The Enviornmental Protection Agency Sets First-Ever Drinking Water Standard for Forever Chemicals  

The Environmental Protection Agency (EPA) released the Per- and Polyfluoroalkyl Substances (PFAS) National Primary Drinking Water Regulation, setting limits for five so-called ‘forever chemicals found in drinking water.  These manufactured chemicals are used and found in various products including nonstick cookware, waterproof products, food packaging, and stain-resistant clothing and carpets. The substances are nicknamed “forever chemicals” because they barely degrade and are nearly impossible to destroy, so they can linger permanently in air, water, and soil. They build up in humans and animals and have been linked to increased risk for some cancers, immune system deficiencies, decreased fertility, and other health complications. It can be assumed that most people across the United States have had some level of exposure to PFAS due to their widespread production and inability to break down in the environment, though exact numbers of exposure are unknown.  

Final Rule Sets First Ever Limits on PFAS

 While there is no scientifically “safe” level of the most toxic PFAS – perfluorooctanoic acid (PFOA) and perfluorooctane sulfonic acid (PFOS) – the new rule sets legal limits at four parts per trillion for both compounds. The rule sets limits at 10 parts per trillion for PFNA, PFHxS, and HFPO-DA (GenX Chemicals). The rule also sets a limit for mixtures of any two or more of four PFAS: PFNA, PFHxS, PFBS, and GenX. Public water utilities will have three years to complete samplings for the regulated substances. If PFAS levels are found to exceed these new standards, utilities will be required to notify the public and implement solutions to reduce PFAS in their drinking water within 5 years.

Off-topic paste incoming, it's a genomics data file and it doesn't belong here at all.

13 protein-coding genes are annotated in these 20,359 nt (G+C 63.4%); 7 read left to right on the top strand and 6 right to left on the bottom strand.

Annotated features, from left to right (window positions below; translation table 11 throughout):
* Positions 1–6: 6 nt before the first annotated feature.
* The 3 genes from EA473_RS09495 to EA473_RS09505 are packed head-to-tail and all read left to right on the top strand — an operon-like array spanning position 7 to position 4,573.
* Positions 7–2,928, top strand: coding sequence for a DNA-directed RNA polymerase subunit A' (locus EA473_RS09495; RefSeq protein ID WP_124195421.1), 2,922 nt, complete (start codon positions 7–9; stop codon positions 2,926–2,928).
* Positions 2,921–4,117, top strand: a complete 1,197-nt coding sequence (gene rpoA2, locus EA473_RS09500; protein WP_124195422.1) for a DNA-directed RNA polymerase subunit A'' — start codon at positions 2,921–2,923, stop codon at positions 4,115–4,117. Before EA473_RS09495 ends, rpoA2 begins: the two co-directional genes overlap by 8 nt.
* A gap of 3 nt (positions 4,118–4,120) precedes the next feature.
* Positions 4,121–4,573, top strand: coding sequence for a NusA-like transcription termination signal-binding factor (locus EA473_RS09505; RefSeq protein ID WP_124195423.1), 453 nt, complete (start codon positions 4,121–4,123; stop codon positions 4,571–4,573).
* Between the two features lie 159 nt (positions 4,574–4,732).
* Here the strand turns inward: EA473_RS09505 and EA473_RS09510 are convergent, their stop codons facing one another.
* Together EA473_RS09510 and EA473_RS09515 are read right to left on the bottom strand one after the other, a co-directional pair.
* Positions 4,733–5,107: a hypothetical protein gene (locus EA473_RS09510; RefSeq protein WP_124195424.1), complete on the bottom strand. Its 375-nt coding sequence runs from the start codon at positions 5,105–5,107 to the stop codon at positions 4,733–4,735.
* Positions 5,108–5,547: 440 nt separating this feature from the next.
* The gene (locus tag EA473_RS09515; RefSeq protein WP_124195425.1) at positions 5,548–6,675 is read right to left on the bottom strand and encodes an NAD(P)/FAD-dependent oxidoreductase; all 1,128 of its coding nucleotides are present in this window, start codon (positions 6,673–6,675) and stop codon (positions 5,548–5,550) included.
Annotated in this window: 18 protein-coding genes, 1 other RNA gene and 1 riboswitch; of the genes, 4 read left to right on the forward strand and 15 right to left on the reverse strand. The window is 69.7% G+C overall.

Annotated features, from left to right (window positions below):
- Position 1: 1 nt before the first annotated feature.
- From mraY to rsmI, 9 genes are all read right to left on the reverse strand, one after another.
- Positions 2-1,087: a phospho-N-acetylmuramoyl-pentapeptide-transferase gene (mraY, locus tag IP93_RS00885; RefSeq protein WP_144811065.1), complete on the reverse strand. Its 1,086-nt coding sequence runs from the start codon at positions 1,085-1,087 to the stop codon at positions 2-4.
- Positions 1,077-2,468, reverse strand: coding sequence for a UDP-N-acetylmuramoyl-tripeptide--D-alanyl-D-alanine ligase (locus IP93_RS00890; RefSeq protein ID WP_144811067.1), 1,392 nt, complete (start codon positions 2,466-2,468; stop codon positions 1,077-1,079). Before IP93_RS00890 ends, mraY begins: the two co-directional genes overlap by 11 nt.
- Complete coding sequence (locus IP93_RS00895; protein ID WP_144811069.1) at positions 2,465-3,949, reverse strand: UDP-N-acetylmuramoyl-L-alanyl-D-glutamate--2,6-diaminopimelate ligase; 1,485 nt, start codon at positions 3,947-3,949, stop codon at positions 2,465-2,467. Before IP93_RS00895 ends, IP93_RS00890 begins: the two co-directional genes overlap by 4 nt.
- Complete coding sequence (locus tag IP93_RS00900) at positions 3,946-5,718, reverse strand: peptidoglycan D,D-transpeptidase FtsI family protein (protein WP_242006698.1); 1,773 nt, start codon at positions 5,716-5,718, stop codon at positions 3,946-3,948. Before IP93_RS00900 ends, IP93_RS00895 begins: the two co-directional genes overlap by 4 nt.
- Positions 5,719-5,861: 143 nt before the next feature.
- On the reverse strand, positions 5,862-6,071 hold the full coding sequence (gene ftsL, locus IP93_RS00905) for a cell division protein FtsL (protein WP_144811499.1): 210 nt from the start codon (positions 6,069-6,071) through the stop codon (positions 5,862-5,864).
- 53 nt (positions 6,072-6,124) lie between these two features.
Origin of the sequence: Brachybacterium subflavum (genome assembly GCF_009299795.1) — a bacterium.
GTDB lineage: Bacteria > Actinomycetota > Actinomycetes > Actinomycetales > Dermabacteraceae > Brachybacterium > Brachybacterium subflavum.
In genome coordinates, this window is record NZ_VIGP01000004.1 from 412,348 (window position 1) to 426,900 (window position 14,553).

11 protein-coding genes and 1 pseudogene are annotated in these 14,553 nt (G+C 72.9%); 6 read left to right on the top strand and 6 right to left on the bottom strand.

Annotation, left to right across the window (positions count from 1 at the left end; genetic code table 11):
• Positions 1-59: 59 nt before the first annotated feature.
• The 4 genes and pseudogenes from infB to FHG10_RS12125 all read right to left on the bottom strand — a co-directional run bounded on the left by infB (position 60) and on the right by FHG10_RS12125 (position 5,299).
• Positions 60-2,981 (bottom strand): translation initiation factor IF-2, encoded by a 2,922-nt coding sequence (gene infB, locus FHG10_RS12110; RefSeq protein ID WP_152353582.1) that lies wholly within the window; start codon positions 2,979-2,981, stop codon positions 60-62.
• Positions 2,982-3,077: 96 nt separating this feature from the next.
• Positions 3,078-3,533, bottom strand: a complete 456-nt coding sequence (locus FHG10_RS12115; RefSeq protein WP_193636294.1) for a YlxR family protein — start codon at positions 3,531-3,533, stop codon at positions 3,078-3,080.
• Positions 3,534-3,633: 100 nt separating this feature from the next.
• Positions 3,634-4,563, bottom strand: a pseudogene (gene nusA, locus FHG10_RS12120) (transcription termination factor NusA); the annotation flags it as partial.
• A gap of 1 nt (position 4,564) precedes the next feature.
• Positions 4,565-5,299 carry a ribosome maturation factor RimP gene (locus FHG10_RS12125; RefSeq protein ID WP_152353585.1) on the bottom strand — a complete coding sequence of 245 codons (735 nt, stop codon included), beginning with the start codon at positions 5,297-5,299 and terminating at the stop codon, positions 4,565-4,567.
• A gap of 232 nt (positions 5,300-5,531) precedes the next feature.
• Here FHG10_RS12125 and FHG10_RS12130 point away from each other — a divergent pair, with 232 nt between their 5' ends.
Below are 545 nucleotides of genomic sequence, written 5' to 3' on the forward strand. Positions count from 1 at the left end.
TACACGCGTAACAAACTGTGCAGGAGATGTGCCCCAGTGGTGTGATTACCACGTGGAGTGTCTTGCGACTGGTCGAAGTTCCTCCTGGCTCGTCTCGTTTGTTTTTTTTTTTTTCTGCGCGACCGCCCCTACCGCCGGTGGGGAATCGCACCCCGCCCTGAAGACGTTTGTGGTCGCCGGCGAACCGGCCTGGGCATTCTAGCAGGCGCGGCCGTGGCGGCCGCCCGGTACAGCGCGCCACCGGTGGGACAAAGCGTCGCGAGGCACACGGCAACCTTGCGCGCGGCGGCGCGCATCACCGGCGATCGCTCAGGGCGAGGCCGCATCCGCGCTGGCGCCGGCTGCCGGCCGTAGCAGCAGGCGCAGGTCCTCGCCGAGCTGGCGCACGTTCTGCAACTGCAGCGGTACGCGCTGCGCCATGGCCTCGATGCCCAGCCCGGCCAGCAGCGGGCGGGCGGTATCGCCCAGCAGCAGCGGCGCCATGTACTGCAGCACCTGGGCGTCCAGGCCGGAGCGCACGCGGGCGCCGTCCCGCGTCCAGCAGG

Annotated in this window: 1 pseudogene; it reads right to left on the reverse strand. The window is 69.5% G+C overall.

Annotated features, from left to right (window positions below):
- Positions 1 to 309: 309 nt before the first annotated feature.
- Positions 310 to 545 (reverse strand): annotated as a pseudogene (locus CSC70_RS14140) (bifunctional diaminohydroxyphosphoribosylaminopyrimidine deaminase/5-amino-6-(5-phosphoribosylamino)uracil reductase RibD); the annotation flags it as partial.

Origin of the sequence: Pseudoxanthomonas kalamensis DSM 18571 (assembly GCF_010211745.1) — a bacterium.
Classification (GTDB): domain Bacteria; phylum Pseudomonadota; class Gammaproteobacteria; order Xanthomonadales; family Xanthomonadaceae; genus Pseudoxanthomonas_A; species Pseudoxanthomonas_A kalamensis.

According to EPA, the new standard will reduce PFAS exposure for approximately 100 million people, preventing thousands of deaths and reducing tens of thousands of serious illnesses. EPA estimates that between 6-10% of the 66,000 public drinking water systems subject to this standard will need to take action to reduce PFAS. However, the rule provides flexibility and does not specifically dictate how water systems must remove these contaminants. 

The Cost of Reducing and Eventually Eliminating PFAS

EPA has estimated it will cost water utilities approximately $1.5 billion annually to comply with the rule, though utilities maintain that the costs could be twice that amount and are worried about how to fund it. The National Association of Clean Water Agencies estimates place rule requirement costs well above $3.5 billion annually to treat and dispose of the forever chemical. States and local governments have successfully sued some manufacturers of PFAS for contaminating drinking water supplies, but the settlements awarded to municipalities have been dwarfed by the costs of cleaning up the chemicals, municipal officials have said. Industry executives say taxpayers will ultimately foot the bill in the form of increased water rates. Public health advocates have said the costs of the new rule were outweighed by the growing body of evidence of the dangers posed by PFAS.